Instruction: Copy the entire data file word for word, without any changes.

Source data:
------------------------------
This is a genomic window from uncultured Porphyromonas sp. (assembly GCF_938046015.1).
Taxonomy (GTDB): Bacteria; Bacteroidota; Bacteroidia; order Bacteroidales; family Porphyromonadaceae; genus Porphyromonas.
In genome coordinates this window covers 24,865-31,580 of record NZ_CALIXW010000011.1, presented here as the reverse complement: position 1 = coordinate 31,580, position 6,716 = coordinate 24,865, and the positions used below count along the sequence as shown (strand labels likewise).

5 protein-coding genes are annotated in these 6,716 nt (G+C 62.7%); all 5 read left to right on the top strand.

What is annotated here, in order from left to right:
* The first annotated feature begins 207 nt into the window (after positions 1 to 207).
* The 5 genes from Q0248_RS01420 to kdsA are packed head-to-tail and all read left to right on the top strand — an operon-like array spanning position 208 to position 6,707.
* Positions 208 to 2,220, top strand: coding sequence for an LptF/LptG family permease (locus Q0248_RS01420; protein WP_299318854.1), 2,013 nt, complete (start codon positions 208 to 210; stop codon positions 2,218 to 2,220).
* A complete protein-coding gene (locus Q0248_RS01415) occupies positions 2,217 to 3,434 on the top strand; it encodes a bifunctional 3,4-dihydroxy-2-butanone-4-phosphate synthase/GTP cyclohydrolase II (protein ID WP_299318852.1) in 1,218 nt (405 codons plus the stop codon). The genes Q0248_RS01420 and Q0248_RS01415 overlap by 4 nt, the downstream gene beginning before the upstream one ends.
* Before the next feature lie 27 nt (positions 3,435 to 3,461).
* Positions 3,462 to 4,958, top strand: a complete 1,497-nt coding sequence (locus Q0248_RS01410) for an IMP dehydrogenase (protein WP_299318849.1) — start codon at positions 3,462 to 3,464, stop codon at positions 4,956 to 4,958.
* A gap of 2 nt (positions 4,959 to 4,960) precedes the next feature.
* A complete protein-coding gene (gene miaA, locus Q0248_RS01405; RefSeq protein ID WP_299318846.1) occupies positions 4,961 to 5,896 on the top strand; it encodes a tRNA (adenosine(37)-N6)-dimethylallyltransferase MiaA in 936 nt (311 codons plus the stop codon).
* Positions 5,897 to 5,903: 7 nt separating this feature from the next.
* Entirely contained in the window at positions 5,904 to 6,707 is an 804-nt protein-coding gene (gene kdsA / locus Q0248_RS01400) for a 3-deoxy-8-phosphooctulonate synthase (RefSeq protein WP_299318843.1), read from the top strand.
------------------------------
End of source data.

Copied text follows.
This is a genomic window from uncultured Porphyromonas sp. (assembly GCF_938046015.1).
Taxonomy (GTDB): Bacteria; Bacteroidota; Bacteroidia; order Bacteroidales; family Porphyromonadaceae; genus Porphyromonas.
In genome coordinates this window covers 24,865-31,580 of record NZ_CALIXW010000011.1, presented here as the reverse complement: position 1 = coordinate 31,580, position 6,716 = coordinate 24,865, and the positions used below count along the sequence as shown (strand labels likewise).

5 protein-coding genes are annotated in these 6,716 nt (G+C 62.7%); all 5 read left to right on the top strand.

What is annotated here, in order from left to right:
* The first annotated feature begins 207 nt into the window (after positions 1 to 207).
* The 5 genes from Q0248_RS01420 to kdsA are packed head-to-tail and all read left to right on the top strand — an operon-like array spanning position 208 to position 6,707.
* Positions 208 to 2,220, top strand: coding sequence for an LptF/LptG family permease (locus Q0248_RS01420; protein WP_299318854.1), 2,013 nt, complete (start codon positions 208 to 210; stop codon positions 2,218 to 2,220).
* A complete protein-coding gene (locus Q0248_RS01415) occupies positions 2,217 to 3,434 on the top strand; it encodes a bifunctional 3,4-dihydroxy-2-butanone-4-phosphate synthase/GTP cyclohydrolase II (protein ID WP_299318852.1) in 1,218 nt (405 codons plus the stop codon). The genes Q0248_RS01420 and Q0248_RS01415 overlap by 4 nt, the downstream gene beginning before the upstream one ends.
* Before the next feature lie 27 nt (positions 3,435 to 3,461).
* Positions 3,462 to 4,958, top strand: a complete 1,497-nt coding sequence (locus Q0248_RS01410) for an IMP dehydrogenase (protein WP_299318849.1) — start codon at positions 3,462 to 3,464, stop codon at positions 4,956 to 4,958.
* A gap of 2 nt (positions 4,959 to 4,960) precedes the next feature.
* A complete protein-coding gene (gene miaA, locus Q0248_RS01405; RefSeq protein ID WP_299318846.1) occupies positions 4,961 to 5,896 on the top strand; it encodes a tRNA (adenosine(37)-N6)-dimethylallyltransferase MiaA in 936 nt (311 codons plus the stop codon).
* Positions 5,897 to 5,903: 7 nt separating this feature from the next.
* Entirely contained in the window at positions 5,904 to 6,707 is an 804-nt protein-coding gene (gene kdsA / locus Q0248_RS01400) for a 3-deoxy-8-phosphooctulonate synthase (RefSeq protein WP_299318843.1), read from the top strand.